# javascript - Sorting numbers in descending order but with `0`s at the start

## arrays (7)

I have a challenge in JavaScript that I’m trying to figure out for a while already.

Consider this array:

`let arr = [0, 1, 0, 2, 0, 3, 0, 4, 0, 5];`

I have to output this result:

`arr = [0, 0, 0, 0, 0, 5, 4, 3, 2, 1]`

I’m following this line of logic to position the zeros in front, adjusting the index value:

```
arr.sort((x, y) => {
if (x !== 0) {
return 1;
}
if (x === 0) {
return -1;
}
return y - x;
});
```

But I’m stuck at this result:

`arr = [0, 0, 0, 0, 0, 1, 2, 3, 4, 5]`

Does anyone have any tips on how to solve this?

Don't write your own numeric sorting if it already exists. What you want to do is exactly what you say in the title; sort numbers in descending order except zeroes at the start.

```
const zeroSort = arr => [...arr.filter(n => n == 0),
...new Float64Array(arr.filter(n => n != 0)).sort().reverse()];
console.log(zeroSort([0, 1, 0, 2, 0, 3, 0, 4, 0, 500]));
```

Don't write any code you don't need to; you might get it wrong.

Pick the TypedArray based on what Type of numbers you want the Array to handle. Float64 is a good default since it handles all normal JS numbers.

If you care about efficiency,
**
it's probably fastest to filter out the zeros first
**
. You don't want
`sort`

to waste time even looking at them, let alone adding extra work to your comparison callback to handle that special case.

Especially if you expect a significant number of zeros, one pass over the data to filter them out should be much better than doing a larger O(N log N) sort that will look at each zero multiple times.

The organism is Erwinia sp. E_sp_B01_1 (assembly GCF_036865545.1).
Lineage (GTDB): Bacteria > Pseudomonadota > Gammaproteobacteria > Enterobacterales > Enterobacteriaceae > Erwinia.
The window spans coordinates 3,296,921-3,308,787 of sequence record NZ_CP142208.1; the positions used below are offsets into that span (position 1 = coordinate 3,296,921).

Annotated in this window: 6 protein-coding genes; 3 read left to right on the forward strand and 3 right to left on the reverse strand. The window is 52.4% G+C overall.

You can efficiently prepend the right number of zeros after you're done.

It's also just as easy to read the resulting code. I used TypedArray because it's efficient and
makes numeric sorting easy
. But you can use this technique with regular Array, using the standard idiom of
`(a,b)=>a-b`

for
`.sort`

.

```
let arr = [0, 1, 0, 2, 0, 3, 0, 4, 0, 5];
let nonzero_arr = Int32Array.from(arr.filter(n => n != 0));
let zcount = arr.length - nonzero_arr.length;
nonzero_arr.sort(); // numeric TypedArray sorts numerically, not alphabetically
// Reverse the sorted part before copying into the final array.
nonzero_arr.reverse();
// efficient-ish TypedArray for main result
let revsorted = new Int32Array(arr.length); // zero-filled full size
revsorted.set(nonzero_arr, zcount); // copy after the right number of zeros
console.log(Array.from(revsorted)); // prints strangely for TypedArray, with invented "0", "1" keys
/*
// regular Array result
let sorted = [...Array(zcount).fill(0), ...nonzero_arr] // IDK if this is efficient
console.log(sorted);
*/
```

I don't know if TypedArray
`.sort()`

and then
`.reverse`

is faster than using a custom comparison function to sort in descending order. Or if we can copy-and-reverse on the fly with an iterator.

**
Also worth considering: only use one TypedArray of the full length
**
.

Instead of using
`.filter`

, loop over it and
*
swap
*